Improper disposal of masks and gloves will add to land and marine pollution
Improper disposal of masks and gloves will add to land and marine pollution Image Credit: Reuters

They are imperative in the global fight against the coronavirus pandemic, but, some people are not disposing off single-use face masks and gloves properly. People across the globe have taken to Twitter to share pictures of littered masks and gloves. "When will we learn?", environmentally conscious Twitter users have asked.

Twitter user @jimmynicholas12 asked: "Are discarded masks the new cigarette butts?"

Tweep @SarahYoungRuns posted: "Strange times and behaviours from people supposedly concerned with Covid19. Never have I seen so many discarded face masks and gloves on the streets and in the parks!!! What is wrong with folk that they can’t safely dispose of these?"

According to an early March Reuters report, single-use face masks are appearing on beaches and nature trails in Hong Kong after the semi-autonomous city’s 7.4 million people have been using them every day. A month later, this problem could only have worsened with mask usage growing across the globe.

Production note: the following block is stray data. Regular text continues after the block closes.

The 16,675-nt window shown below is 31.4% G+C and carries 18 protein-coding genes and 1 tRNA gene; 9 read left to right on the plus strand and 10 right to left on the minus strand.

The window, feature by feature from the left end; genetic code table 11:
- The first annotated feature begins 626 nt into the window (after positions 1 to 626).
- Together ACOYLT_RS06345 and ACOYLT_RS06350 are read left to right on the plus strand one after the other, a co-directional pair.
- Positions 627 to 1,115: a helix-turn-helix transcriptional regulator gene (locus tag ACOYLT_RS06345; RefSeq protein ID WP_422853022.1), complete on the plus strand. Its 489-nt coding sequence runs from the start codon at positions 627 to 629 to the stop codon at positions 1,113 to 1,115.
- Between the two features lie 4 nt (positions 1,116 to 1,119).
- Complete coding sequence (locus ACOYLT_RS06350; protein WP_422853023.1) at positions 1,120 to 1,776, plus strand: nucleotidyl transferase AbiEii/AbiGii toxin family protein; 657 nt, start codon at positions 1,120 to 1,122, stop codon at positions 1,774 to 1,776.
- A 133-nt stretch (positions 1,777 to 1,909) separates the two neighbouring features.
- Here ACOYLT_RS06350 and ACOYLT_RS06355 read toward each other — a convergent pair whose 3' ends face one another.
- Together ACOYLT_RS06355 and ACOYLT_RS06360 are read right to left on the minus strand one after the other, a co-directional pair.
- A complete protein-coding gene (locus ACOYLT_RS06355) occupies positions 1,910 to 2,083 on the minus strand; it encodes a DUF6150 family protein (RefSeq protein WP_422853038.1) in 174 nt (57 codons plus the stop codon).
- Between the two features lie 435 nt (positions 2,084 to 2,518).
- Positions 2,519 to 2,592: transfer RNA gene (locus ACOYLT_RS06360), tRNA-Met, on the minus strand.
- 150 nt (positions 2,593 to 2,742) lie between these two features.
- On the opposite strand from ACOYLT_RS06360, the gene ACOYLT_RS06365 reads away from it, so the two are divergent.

Environmental groups have found the masks in the countryside or the sea, damaging the environment. Marine life in particular can suffer by mistaking the masks for food like they do with other trash. The masks, made of polypropylene, will not break down easily. Gary Stokes, the founder of the environmental group Oceans Asia, said he found 70 discarded masks within 100 meters of the beach and an additional 30 masks when he returned a week later, Reuters reported.

The only solution right now is to dispose masks properly in trashbins and not leave them lying around.

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Another concern raised by the twitterati was how improper disposal of masks could become a cross-contamination risk for trash collectors and street cleaners. 

Also read: Used masks carelessly thrown around can spread infections, say UAE doctors